Before nu-metal was even a thing, 311—out of Omaha, Neb.—was creating music that combined funk, rap, punk rock and reggae. After forming in 1998, the band built a legacy in the 1990s, eventually finding mainstream success.

The band will be headlining the Rhythm, Wine and Brews Experience on Saturday, March 5, at the Empire Polo Fields.

During a recent phone interview, 311 frontman Nick Hexum said he continues to be amazed by the band’s accomplishments.

“What a long and strange trip this has been,” Hexum said. “To just go from an idea, in the basement set up next to the pool table in my dad’s house, to … where we have our own holiday, our own cruise, our own festival—we’re really grateful to be able to do this. We keep that attitude instead of a sense of entitlement.”

Hexum said the band did not find it all that difficult to make its brand of innovative music in Nebraska—not exactly known as a musical hotbed.

“I guess maybe there was a resistance in some places to what we were doing,” he said. “Like, you had to be from a certain place to be cool—but we blasted through that with the energy we put into our music and did the most wild live shows at the time. It didn’t hold us back, even though geographically, we were in the middle of the country. We were also playing influences reaching to Jamaica for reggae, hip-hop from New York, punk rock from Los Angeles and hippie music from San Francisco. We were in the middle of everything stylistically.”

311 was criticized in some circles for ripping off bands such as the Red Hot Chili Peppers and Fishbone—even though much of the band’s music was more creative and innovative than that of their contemporaries.

“I felt it was unfair,” Hexum said of the criticism. “The Red Hot Chili Peppers, Jane’s Addiction, Fishbone and those bands changed things for us—but we were also using reggae and different heavy guitars, and I feel we were different than them. I felt like we were different enough that we could hold our heads high, and weren’t ripping anyone off. Everyone is standing on the shoulders of giants and building off the work of others—and that’s always been true in art, music, science and anything else.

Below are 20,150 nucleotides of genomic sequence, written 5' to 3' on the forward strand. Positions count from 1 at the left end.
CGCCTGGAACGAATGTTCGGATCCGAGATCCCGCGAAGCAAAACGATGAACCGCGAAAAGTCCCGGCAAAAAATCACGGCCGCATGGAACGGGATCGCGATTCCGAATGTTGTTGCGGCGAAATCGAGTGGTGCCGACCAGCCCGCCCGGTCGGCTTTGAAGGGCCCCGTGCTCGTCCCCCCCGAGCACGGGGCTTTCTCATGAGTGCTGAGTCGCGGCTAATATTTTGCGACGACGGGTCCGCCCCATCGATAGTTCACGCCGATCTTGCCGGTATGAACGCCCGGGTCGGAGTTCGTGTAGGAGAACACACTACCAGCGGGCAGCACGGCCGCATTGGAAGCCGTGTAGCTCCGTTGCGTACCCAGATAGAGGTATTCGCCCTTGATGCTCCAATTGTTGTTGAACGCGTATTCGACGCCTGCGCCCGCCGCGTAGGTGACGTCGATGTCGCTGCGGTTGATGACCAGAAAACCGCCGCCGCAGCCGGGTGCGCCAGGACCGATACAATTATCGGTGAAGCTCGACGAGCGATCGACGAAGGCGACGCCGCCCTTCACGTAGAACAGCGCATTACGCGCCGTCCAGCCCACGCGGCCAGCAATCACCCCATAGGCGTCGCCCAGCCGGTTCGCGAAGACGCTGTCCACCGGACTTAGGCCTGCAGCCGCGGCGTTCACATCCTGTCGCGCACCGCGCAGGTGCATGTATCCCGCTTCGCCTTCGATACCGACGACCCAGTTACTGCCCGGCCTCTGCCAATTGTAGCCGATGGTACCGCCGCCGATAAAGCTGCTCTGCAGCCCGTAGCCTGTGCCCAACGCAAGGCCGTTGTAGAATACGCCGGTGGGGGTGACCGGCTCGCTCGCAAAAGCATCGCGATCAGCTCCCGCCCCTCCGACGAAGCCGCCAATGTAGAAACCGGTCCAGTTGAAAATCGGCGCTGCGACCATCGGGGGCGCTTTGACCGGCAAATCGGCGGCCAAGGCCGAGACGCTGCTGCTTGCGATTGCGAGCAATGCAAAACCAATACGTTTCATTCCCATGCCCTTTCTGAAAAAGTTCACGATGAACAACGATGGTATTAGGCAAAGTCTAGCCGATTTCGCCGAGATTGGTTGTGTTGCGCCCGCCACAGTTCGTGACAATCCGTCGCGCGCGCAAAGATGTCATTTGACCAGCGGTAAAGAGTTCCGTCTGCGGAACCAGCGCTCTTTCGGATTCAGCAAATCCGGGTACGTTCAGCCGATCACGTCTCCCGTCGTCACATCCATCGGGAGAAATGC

“It’s nice when we hear younger bands that have been influenced by us, and some have come out on tour with us. We’re just part of one big family tree that goes way before us and will keep going after we’re gone.”

After building an audience for close to three decades now, the members of 311 have started to notice a new generation of fans—with parents bringing their kids to shows.

“It’s nice that it’s become a multi-generational thing where both parents and kids will come together,” Hexum said. “We’ve always been about the unity. We’ve never been anything elitist where we only wanted one type of people.”

311 has released 11 studio albums and is preparing a 12th. Hexum said he’s proudest of some of the music that was not necessarily the most popular.

“One of our albums that’s not hugely popular is Evolver,” he said about the band’s 2003 release. “To me, that was a breakthrough in creativity for us. I was finding my stride as a songwriter. Transistor (1997) was a really wildly creative album. We were like, ‘Anything goes!’ It sounds very different than the self-titled album before it. We had the right attitude as artists and weren’t trying to re-create ourselves and keep cashing in. We were really just stepping forward into new production styles. That was a great moment for us.”

While 311 is appearing at a festival featuring beer and wine, the band is known for advocating another substance: marijuana. After all, the group once recorded a song called “Who’s Got the Herb?” Hexum said he’s happy to see marijuana use becoming more accepted.

“I think it’s very exciting,” he said. “I really do support it, and we’ve always been proponents of legalization. I think recreational substances will always be part of our culture, and having them safe and legal while kicking out the crime element is a no-brainer. I’m looking into some different ways to be involved in that. I think there have been a lot of medicinal sides to marijuana that have been squashed, and it’s only been recently that people are realizing there are some anti-seizure, anti-cancer and other properties there. No one in the world is going to say that while you’re going through chemo, it doesn’t help with nausea and things like that. It’s something that we’ve been for over a long period of time.”

What does 311 hope the future brings?

“I think that hit songs and so forth is sort of a crapshoot, and you don’t really know what is going to connect you to what’s going on,” Hexum said. “I wouldn’t rule it out, and I do know that the new music we’ve made and haven’t put out yet … is very innovative. It’s very modern, and it feels like a big step forward. So I’m definitely optimistic.”

311 will perform with Matisyahu and other groups on Saturday, March 5, at the Rhythm, Wine and Brews Festival, at the Empire Polo Fields, located at 81800 Avenue 51, in Indio. Tickets start at $70. For tickets or more information, visit rwbexp.com.

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Brian Blueskye

A native of Cleveland, Ohio, Brian Blueskye moved to the Coachella Valley in 2005. He was the assistant editor and staff writer for the Coachella Valley Independent from 2013 to 2019. He is currently the...